Ever wondered what on earth you’re supposed to be doing with your baby ALL day?
New parents often talk about days flying by at an alarming rate when looking after a newborn baby.
It’s an endless cycle of nappy changes, feeding, desperate efforts to get them down for a nap, and tummy time.
Once you’re in a very vague routine, it’s like Groundhog Day on speed. Every three hours the cycle repeats itself once again: Feed, burp, play, sleep.
You may also like: 40 things to do with your baby
We all have days when we look at the clock and can’t believe it’s 4pm and we’re still in our PJs.
But what about the days that drag? Yes when you’re juggling visitors, cleaning, appointments and cooking it seems impossible to fit everything in.
Then the initial newborn buzz calms down and you’re kind of beginning to get a sense for what having a baby is all about, what happens next?
Of course there are the obvious things that need doing, like feeding and sleeping.The first six weeks are filled with thinking about and working towards getting these things “right”.
But once you have had a chance to draw breath and realise there are actually gaps in the day, what on earth do you do with them?
The baby just lies there, staring, then crying, then staring again. They’re too young to really play with toys. You can stick something in their hand for 10 seconds before they drop it but they don’t immediately start doing entertaining tricks with their rattle.
I remember getting the baby bouncer out for my little one and sitting her in it. I would tap the toys hanging in front of her to make them rattle or jingle. She would stare for a second and then look at something else, flapping her chubby little arms about occasionally.
Of course it is adorable, but get to day 30 of doing that activity and you’re likely to be, dare I say it, a little bit bored.
I don’t think we should feel guilty for admitting this. Newborns will not be winning the prize for the greatest showman – they just don’t do that much.
By the time you’ve tried a bit of tummy time (which probably ended in crying after 30 seconds), waved a few toys in their face and walked them around the kitchen showing them all the utensils, you’re probably out of ideas.
You can’t, and probably don’t want to, spend all day out at baby groups or meeting people for coffee. There’s only so many hours you can waste in Costa.
Baby groups can be lovely, but they’re not everyone’s cup of tea. If you don’t enjoy them, that’s fine. You haven’t failed a crucial mummy test.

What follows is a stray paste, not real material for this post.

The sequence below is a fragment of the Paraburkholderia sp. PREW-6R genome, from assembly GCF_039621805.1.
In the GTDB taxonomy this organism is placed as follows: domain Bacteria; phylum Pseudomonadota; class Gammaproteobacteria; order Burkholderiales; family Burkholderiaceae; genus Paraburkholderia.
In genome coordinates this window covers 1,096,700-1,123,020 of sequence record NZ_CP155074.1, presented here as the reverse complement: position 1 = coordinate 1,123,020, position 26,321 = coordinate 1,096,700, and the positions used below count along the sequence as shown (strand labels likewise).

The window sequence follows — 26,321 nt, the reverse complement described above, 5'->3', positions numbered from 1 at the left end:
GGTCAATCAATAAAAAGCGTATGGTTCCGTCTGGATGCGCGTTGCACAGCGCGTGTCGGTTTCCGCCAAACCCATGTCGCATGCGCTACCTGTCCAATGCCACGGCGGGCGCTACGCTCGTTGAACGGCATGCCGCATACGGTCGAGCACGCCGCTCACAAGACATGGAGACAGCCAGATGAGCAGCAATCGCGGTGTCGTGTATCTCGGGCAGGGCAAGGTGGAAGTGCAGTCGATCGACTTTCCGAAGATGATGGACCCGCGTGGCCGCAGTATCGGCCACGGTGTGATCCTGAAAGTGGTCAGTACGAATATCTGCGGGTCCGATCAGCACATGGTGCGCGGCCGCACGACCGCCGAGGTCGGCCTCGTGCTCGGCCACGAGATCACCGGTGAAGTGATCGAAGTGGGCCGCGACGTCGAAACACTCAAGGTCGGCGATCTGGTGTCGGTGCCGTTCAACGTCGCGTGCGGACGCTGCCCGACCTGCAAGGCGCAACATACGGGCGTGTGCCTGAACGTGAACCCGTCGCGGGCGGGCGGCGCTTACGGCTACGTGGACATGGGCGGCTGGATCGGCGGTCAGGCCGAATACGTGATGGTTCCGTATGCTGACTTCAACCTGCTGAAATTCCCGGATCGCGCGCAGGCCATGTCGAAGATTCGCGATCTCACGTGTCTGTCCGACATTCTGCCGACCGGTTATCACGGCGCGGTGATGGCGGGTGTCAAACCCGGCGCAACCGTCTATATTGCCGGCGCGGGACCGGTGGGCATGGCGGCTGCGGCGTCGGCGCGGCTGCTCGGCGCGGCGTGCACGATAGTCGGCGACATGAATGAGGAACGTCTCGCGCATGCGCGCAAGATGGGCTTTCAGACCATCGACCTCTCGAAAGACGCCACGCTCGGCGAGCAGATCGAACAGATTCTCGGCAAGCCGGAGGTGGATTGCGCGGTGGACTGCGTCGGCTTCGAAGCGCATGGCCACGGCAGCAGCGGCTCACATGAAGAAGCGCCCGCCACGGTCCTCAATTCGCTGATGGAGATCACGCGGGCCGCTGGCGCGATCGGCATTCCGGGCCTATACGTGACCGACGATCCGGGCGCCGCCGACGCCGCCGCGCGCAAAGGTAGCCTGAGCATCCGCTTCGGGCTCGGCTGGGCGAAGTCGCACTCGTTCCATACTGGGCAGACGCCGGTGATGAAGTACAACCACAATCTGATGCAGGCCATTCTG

But if you do love baby groups, those only go so far towards filling the hours in your day.
You might have friends that have had kids at a similar time. But can you spend ALL day every day with them?
The fact is, there are some afternoons, or entire days, when you’re at home and just do not know what you’re supposed to be doing.
You can’t sing Twinkle Twinkle Little Star again. You’ve already sung it 40 times.
So all of this leads to question, is it acceptable to just (whispers) let them get on with it and ignore them?
The answer is yes, yes it absolutely is.
And please stick with me here, before you recoil in horror and think I’m suggesting you cut off all physical and eye contact with your baby.
Engage with your baby, play with them. Do that as much as you like. But you don’t have to fill their awake time all day every day with play and educational activities. It is totally acceptable to put them on their play mat to have a kick around while you sit back and watch Netflix.
This pressure that we put upon ourselves to entertain our baby and be the perfect mother throughout all of their waking hours is just exhausting.
No-one can be a cartoon character-come-to-life all of the time. And that is not the measure of a great mother.
The truth is that if you give your brain and body a little time to rest throughout the day, you will be a better and more enthusiastic parent for it.
I remember feeling guilty if I wasn’t by my firstborn’s side every second trying to fill her awake time with fun stuff. If only I had just relaxed a bit and let her entertain herself every now and then I think I would have been able to enjoy that phase of maternity leave a little more.
It felt wrong to ignore her, like it wasn’t what a “good” mother would do. But no one can be “on” 24/7.
When I say ignore, I do not mean you leave them in a room and walk away. I mean you get them set up on a play mat, or in a bouncy chair, in the same room as you.
Then you make sure they are happy, before picking up a book or turning on the TV so that you can switch off a little.
Attend to your baby when they need you to. But as long as they are happy, let them carry on playing while you relax and switch off for half an hour.
Now that my kids are older, I still leave them to it when we’re at home for spells of time. This encourages them to use their imagination.
They create games between them, have little conversations with themselves, make up their own little worlds and just use their imaginations.
Leaving your baby to entertain themselves does not make you a negligent parent. In fact you’re nurturing a skill and a part of themselves that’s so important, the part that’s OK to be on their own, in their own head, for a little while.
If your baby is crying, of course comfort them. But if they’re happy to kick and squeal on the floor for a bit, let them get on with it.
So if you are bored, a bit fed up and wondering whether it’s OK to switch on the telly for a couple of hours, I hereby give you permission to do so. No guilt required!
PS I have got a list of ideas for what to do with a newborn baby here if you’re looking for ideas!
You could also check out my list of 40 baby hacks.